My hope is that while library music might get completely upended by all this, there will be lots of new opportunities for AI- assisted composing to actually get composers more work. Here are some utopian scenarios:
– films become game-ified choose-your-own-adventure experiences, much like how Netflix has started doing. The score goes from being 45 minutes – 1 hour to over 4 hours to cover all the options the user can choose. AI helps a composer stretch out their music by generating cues based on a set of themes and palette the composer establishes for the whole project.
– augmented reality real time, real life scoring – human composers create a pool of assets – themes, palette, different emotional content, and the AI draws from all those in real time for someone who wants to put on their AR googles on experience life scored like a movie.April 12, 2019 at 10:22 pm in reply to: Library offering 25% sync and 50% direct performance; is this a fair request? #32080
I can’t think of any reason I’d recommend a library that took 75% of the licensing without paying a lot of money upfront, except if they never really licensed anything and solely focused on royalties. Even then, I’d be dubious.April 11, 2019 at 11:00 pm in reply to: Library offering 25% sync and 50% direct performance; is this a fair request? #32060
If they’re not paying you upfront, it’s an insult to ask for more than 50% of the licensing. You’re literally giving them ownership of this music for free, FOREVER.
what would be your sound advice for those whose willing to stick it out the next 10-15 years?
If I can throw in my $0.02’s worth, this would be my advice:
1) write / produce the very best music you can, as fast as you can make it your best work.
There’s little point in churning out mediocre music these days. I speak from experience that two or three great sounding tracks can make 1000 times more than 50 lame tracks that were rushed out the door.
2) there might be an AI apocalypse for library music in 10 – 15 years, so make hay while the sun shines. It might not be AI writing and finishing music from start to finish (highly unlikely for at least the next decade) but we’ll probably start to see good AI -assisted writing become commonplace within ten years. This will probably decimate library music composers because it will mean every composer can now write much much more music than previously possible.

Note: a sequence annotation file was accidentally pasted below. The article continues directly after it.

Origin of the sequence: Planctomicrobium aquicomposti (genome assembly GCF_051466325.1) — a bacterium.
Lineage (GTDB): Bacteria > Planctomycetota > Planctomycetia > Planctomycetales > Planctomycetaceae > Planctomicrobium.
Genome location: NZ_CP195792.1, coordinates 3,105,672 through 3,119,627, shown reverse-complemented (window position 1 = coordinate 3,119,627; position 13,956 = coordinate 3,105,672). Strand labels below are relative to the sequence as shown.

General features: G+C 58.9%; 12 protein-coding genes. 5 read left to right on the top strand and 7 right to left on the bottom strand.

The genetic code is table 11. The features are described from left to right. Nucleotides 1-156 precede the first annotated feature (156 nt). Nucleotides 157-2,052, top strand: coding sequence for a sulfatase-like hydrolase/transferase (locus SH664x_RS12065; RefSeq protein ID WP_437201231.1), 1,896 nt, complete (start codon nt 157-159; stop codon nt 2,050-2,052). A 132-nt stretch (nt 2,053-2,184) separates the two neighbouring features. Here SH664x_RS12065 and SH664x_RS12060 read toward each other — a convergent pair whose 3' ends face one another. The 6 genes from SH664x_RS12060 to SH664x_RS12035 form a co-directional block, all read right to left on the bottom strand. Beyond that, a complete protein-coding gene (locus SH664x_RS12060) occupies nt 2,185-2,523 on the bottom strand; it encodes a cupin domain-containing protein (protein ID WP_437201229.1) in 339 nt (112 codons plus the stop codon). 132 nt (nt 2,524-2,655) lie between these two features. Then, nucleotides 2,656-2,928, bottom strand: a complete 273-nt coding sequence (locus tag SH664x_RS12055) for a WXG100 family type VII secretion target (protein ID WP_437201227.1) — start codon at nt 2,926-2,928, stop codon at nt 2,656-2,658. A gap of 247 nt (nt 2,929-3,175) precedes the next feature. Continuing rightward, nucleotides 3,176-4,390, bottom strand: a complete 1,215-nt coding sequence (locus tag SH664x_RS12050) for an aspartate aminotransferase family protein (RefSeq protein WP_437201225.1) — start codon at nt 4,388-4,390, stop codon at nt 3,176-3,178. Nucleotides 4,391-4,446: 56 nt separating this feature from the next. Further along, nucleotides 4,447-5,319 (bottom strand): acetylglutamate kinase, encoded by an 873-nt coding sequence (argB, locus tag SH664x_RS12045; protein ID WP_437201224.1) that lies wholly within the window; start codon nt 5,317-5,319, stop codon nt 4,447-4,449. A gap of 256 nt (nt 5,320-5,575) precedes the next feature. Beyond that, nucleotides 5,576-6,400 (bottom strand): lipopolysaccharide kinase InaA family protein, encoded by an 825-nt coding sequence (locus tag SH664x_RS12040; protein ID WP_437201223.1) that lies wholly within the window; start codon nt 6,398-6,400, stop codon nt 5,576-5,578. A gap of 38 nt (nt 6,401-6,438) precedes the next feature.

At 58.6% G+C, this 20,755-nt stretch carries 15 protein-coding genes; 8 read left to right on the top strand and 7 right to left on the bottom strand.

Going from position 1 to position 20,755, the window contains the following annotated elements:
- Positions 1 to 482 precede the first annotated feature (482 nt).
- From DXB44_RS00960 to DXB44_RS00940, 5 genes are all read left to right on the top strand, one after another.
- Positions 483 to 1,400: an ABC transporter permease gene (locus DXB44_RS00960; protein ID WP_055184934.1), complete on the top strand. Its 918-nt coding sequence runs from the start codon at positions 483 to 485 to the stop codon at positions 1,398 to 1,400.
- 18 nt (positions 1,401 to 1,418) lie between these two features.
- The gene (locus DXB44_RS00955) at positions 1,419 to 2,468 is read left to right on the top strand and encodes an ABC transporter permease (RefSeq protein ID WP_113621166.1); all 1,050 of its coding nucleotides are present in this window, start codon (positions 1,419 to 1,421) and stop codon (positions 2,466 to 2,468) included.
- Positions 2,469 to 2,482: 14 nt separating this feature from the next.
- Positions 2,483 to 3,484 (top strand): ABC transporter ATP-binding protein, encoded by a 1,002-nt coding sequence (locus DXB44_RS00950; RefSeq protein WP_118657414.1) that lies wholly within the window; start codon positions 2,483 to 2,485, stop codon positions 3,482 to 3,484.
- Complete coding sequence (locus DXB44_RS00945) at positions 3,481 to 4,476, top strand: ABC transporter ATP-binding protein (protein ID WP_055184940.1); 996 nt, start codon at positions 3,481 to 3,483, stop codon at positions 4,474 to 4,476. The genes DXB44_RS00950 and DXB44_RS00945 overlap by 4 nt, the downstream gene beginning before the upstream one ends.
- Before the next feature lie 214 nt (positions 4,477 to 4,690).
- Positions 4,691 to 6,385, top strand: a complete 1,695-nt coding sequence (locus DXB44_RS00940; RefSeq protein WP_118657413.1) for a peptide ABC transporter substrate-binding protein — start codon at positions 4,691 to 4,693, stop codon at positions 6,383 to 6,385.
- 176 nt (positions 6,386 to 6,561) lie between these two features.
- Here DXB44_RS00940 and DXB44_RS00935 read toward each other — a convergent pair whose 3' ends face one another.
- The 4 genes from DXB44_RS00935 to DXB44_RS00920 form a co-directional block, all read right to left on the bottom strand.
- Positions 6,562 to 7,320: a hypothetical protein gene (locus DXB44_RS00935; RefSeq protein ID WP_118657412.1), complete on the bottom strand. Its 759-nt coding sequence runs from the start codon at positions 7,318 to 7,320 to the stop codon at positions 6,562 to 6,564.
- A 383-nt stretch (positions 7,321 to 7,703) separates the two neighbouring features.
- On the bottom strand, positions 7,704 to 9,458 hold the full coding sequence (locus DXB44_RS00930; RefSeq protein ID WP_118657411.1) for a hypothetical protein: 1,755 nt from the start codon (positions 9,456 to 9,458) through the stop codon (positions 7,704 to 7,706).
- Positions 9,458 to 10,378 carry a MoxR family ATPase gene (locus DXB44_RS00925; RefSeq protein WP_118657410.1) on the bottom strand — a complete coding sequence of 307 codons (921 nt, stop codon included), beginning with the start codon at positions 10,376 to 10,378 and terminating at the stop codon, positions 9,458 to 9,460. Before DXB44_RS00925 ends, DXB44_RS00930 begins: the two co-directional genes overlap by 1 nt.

If, before we get to that point, you have a lot of music in episodes of TV shows, those re-runs will at least keep you going for a while.
3) focus on music that is harder for a kid with some loops and good samples in Garageband to put together, because a) there are more of those coming online every day, and b) that’s the kind of music that will be easy for AI to do first. Maybe record live instruments to sweeten your samples – further giving your music longevity.
4) be patient with the money, but be impatient with getting music out into the world (into good libraries).
So, do you think the main income source for the average composer nowadays is performance royalties or sync fees? I’ve been reading everywhere that PROs are paying less and less.
I write mostly for trailers, a little for TV, film and games. I’ve been doing trailer music for over a decade so I get a decent stream of placements, but royalties still make up about 50% – 60% of my total income… the trailer placements are just nice bonuses but the steady money is from TV air time.
pretty much the same experience as working with AdRev (the Haawk founder actually founded and then sold AdRev for millions), but a slightly better rate.